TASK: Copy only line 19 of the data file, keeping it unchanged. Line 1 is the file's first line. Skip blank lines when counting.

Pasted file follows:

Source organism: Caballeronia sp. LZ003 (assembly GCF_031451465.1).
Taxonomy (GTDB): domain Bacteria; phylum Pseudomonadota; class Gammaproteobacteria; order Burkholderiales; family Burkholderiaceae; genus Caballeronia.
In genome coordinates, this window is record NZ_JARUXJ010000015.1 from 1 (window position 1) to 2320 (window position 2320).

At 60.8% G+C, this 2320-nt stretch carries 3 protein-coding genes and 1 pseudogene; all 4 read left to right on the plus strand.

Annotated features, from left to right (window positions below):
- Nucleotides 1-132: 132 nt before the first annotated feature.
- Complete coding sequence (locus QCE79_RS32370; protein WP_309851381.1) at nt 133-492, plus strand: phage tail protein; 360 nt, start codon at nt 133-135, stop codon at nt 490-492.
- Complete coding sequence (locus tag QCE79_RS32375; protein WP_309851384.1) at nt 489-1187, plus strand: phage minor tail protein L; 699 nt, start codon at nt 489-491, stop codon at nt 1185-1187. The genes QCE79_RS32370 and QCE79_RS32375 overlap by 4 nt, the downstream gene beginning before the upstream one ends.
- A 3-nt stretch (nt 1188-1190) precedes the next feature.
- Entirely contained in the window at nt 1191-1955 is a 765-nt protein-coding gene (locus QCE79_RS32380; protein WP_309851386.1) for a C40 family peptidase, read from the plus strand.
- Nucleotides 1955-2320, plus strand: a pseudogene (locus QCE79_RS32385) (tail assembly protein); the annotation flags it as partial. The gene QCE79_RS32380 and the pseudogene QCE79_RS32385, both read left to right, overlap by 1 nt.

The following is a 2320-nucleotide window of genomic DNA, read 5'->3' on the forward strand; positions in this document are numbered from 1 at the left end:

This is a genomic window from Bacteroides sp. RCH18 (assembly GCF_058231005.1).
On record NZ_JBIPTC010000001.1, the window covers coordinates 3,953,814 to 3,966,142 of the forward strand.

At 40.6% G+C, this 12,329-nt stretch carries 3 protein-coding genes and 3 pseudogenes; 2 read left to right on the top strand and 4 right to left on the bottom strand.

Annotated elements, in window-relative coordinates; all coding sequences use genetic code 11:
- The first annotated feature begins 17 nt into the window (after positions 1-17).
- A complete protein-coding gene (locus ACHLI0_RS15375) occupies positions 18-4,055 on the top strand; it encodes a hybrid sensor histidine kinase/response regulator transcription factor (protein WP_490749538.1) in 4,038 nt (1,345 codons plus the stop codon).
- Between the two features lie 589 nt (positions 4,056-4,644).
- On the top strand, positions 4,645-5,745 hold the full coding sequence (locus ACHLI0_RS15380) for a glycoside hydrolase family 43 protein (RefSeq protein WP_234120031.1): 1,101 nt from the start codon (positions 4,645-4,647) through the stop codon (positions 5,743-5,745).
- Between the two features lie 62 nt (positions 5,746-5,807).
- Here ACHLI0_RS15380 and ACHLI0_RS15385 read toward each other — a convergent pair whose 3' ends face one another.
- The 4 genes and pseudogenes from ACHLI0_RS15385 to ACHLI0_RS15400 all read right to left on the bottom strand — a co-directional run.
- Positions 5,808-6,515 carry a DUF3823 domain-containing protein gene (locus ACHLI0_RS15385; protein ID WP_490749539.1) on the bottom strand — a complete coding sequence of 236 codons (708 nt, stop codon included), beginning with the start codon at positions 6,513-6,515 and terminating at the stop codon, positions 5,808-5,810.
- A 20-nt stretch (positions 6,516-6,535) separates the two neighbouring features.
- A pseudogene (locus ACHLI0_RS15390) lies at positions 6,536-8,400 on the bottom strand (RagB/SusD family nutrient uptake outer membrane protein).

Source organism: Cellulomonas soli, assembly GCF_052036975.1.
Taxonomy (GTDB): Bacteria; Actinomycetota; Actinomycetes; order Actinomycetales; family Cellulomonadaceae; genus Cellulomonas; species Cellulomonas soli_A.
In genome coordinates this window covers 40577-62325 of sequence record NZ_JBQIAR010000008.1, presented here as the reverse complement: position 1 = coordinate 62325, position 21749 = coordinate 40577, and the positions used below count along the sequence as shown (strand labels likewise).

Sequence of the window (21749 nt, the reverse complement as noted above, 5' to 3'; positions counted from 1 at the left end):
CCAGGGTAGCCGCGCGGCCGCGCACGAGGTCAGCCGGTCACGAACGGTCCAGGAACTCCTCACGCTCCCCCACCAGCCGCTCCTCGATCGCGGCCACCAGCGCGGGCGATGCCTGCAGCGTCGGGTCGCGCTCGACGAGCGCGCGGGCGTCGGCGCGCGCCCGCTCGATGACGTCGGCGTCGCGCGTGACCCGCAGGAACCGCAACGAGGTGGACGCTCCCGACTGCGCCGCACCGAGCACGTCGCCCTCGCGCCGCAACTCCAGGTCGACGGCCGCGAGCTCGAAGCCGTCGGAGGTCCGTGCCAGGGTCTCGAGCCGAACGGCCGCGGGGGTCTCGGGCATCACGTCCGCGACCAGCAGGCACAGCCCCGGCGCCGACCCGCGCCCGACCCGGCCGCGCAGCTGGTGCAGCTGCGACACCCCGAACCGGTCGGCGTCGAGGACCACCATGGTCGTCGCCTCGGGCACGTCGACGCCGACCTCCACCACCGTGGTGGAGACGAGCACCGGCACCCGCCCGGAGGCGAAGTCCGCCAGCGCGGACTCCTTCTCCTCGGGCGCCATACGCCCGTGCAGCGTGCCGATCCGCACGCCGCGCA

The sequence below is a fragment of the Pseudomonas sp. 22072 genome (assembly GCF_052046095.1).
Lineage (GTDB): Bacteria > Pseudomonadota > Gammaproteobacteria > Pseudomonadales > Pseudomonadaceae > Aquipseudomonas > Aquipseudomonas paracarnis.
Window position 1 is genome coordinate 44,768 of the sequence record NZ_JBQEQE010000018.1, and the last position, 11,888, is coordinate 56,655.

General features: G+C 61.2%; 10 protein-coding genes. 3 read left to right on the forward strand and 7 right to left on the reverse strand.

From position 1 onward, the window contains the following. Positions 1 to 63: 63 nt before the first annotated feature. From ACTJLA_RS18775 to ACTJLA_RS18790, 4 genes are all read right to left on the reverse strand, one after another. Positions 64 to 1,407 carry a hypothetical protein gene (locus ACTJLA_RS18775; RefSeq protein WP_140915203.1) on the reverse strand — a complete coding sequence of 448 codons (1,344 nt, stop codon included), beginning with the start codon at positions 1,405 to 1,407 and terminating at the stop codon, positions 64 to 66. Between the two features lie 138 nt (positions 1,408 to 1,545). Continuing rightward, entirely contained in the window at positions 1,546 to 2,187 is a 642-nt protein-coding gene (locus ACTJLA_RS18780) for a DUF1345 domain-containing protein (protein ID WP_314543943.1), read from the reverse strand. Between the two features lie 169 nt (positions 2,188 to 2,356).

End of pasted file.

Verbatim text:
- Between the two features lie 589 nt (positions 4,056-4,644).